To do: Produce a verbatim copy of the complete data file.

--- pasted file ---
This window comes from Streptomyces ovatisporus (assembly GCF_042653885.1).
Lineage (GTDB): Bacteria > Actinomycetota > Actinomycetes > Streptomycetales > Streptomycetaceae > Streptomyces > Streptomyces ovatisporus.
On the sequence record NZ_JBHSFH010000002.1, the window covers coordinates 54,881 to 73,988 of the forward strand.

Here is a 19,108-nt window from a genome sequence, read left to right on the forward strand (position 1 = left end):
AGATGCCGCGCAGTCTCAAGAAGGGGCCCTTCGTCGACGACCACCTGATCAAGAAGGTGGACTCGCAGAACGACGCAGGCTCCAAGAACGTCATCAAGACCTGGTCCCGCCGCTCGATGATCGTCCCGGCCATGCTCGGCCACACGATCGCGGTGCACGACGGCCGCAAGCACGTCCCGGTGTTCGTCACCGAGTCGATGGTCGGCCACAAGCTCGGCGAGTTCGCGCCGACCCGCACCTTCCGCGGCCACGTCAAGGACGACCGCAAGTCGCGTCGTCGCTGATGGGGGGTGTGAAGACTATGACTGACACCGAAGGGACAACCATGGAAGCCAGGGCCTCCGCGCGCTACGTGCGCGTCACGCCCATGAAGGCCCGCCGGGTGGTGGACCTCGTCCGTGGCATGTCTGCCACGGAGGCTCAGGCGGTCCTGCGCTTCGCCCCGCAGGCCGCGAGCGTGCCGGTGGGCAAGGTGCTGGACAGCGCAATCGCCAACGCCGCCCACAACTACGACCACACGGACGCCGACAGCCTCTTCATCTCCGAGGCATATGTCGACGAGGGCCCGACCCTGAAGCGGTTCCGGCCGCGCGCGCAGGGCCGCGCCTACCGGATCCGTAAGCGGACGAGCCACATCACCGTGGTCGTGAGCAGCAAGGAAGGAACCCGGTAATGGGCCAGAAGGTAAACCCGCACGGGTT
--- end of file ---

This window comes from Streptomyces ovatisporus (assembly GCF_042653885.1).
Lineage (GTDB): Bacteria > Actinomycetota > Actinomycetes > Streptomycetales > Streptomycetaceae > Streptomyces > Streptomyces ovatisporus.
On the sequence record NZ_JBHSFH010000002.1, the window covers coordinates 54,881 to 73,988 of the forward strand.

Here is a 19,108-nt window from a genome sequence, read left to right on the forward strand (position 1 = left end):
AGATGCCGCGCAGTCTCAAGAAGGGGCCCTTCGTCGACGACCACCTGATCAAGAAGGTGGACTCGCAGAACGACGCAGGCTCCAAGAACGTCATCAAGACCTGGTCCCGCCGCTCGATGATCGTCCCGGCCATGCTCGGCCACACGATCGCGGTGCACGACGGCCGCAAGCACGTCCCGGTGTTCGTCACCGAGTCGATGGTCGGCCACAAGCTCGGCGAGTTCGCGCCGACCCGCACCTTCCGCGGCCACGTCAAGGACGACCGCAAGTCGCGTCGTCGCTGATGGGGGGTGTGAAGACTATGACTGACACCGAAGGGACAACCATGGAAGCCAGGGCCTCCGCGCGCTACGTGCGCGTCACGCCCATGAAGGCCCGCCGGGTGGTGGACCTCGTCCGTGGCATGTCTGCCACGGAGGCTCAGGCGGTCCTGCGCTTCGCCCCGCAGGCCGCGAGCGTGCCGGTGGGCAAGGTGCTGGACAGCGCAATCGCCAACGCCGCCCACAACTACGACCACACGGACGCCGACAGCCTCTTCATCTCCGAGGCATATGTCGACGAGGGCCCGACCCTGAAGCGGTTCCGGCCGCGCGCGCAGGGCCGCGCCTACCGGATCCGTAAGCGGACGAGCCACATCACCGTGGTCGTGAGCAGCAAGGAAGGAACCCGGTAATGGGCCAGAAGGTAAACCCGCACGGGTT